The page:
Woods carried a six-shot lead into the final round at Cog Hill's Dubsdread Course thanks to a Saturday 65. On Sunday, the top player in the game picked up where he left off, hitting his approach to three feet at the par-4 first for an early birdie.
At the par-3 second, Woods drained a 15-foot birdie putt to make it two in a row but he found trouble with a bogey at the par-4 fourth.
He recovered with a birdie at the very next hole and ran home a 20-footer for birdie at the par-4 seventh. Woods then converted a lengthy putt from the fringe for a birdie at the par-4 eighth to move to 22-under and open a 10 shot lead over the field.
Woods wasn't slowing down on the inward half and sent his second shot over the pin and watched as the ball spun back inside three feet of the cup at 10. He converted the short birdie putt and walked over to the 11th tee moments before play was halted due to storms moving through the area.
After a weather delay of over 90 minutes, Woods returned to the course and was unlucky off the tee at the par-5 11th. He played his second shot from the rough back onto the fairway but floated his third over the putting surface and into a bunker.
Woods blasted out and the ball stopped five feet short of the hole. He calmly drained the par save to keep on moving at 23-under par.
The 27-year-old had a putt from the same distance to save par at the par-3 12th and converted. At the par-4 13th, after hitting driver off the tee, Woods hit a 7-iron in to 10 feet and two-putted for par.
Woods left his tee shot in a bunker short of the green at the par-3 14th. He blasted out eight feet beyond the hole but this time his par save rolled past the cup for a bogey. His lead over Beem stood at five moments before play was delayed for a second time.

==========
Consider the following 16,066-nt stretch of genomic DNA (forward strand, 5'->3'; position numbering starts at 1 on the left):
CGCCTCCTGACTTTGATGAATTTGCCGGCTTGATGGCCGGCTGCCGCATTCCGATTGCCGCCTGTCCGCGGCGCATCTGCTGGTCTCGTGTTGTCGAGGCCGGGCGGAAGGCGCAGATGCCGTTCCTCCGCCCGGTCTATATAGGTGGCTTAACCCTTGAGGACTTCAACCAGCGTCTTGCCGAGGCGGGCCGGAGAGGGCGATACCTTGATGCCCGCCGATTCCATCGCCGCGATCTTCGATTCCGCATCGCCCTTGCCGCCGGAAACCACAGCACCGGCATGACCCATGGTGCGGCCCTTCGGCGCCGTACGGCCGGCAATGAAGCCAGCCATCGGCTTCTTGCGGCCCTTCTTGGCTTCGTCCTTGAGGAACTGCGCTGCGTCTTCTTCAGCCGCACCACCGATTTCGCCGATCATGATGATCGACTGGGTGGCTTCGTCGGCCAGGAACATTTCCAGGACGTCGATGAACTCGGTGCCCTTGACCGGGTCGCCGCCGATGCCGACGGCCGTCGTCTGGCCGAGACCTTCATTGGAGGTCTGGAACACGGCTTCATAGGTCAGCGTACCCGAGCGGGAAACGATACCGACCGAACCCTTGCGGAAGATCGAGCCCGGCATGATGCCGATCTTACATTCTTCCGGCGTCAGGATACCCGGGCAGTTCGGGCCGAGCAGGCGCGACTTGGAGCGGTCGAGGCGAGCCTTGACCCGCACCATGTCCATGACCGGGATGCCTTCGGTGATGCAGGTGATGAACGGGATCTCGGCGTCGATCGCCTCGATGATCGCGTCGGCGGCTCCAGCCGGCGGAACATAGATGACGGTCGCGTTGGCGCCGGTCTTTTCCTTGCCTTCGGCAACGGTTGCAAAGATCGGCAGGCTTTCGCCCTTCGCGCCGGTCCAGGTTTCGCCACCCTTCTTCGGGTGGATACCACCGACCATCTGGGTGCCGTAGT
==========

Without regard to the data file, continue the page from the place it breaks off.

Beem picked up two birdies and one bogey on the front side but the reigning PGA champion caught fire early on the inward half. He notched a birdie at the par-4 10th and hit a remarkable second shot through the trees to three feet at the par-5 11th.
Been rolled in the short eagle try and followed that up with a birdie at the 12th to move to 16-under.
At the par-3 14th, Beem dropped his tee shot within 15 feet and made the putt for another birdie.
Players returned to the course after another delay of over one hour and 20 minutes and Woods coasted to the clubhouse.
'It's just hard to get into a physical rhythm,' said Woods. 'Mentally you're fine, it's just getting into a physical rhythm because you've got to warm up again. This time we didn't get to warm up.'
Despite a bogey at the last, Woods became the first player in the history of the PGA Tour to win at least four tournaments for five consecutive seasons.
Woods has been dominant throughout his career when taking at least a share of the lead into the final round, winning 29 of the 31 events in which he has done so. After a brilliant victory at the Western Open, where talks of a slump were left behind, Woods will head east across the pond in search of his first major of 2003 at the British Open.
Mike Weir, the Masters champion, and Jim Furyk, the U.S. Open winner, joined 2002 Western Open champion Jerry Kelly in a tie for third place at 14-under- par 274.
Robert Allenby and Cliff Kresge shared sixth place at minus-6, followed by Fredrik Jacobson, Chad Campbell and Dudley Hart, who tied for eighth at 12-under-par 276.
The Western Open was the last stop on the PGA Tour for players to earn exemptions into the British Open. The top-seven finishers on the British Open money list, which consisted of events through the Players Championship, that got into the British Open in two weeks were: Jonathan Kaye, Rory Sabbatini, Duffy Waldorf, Kresge, Joey Sindelar, Joe Durant and J.L. Lewis.
Exemptions also went to the top-eight finishers in this week's Western Open, who weren't otherwise exempt at that list included: Hart, Scott McCarron, Skip Kendall, Ben Curtis, Luke Donald, Jose Coceres, Chris Smith and Tom Byrum.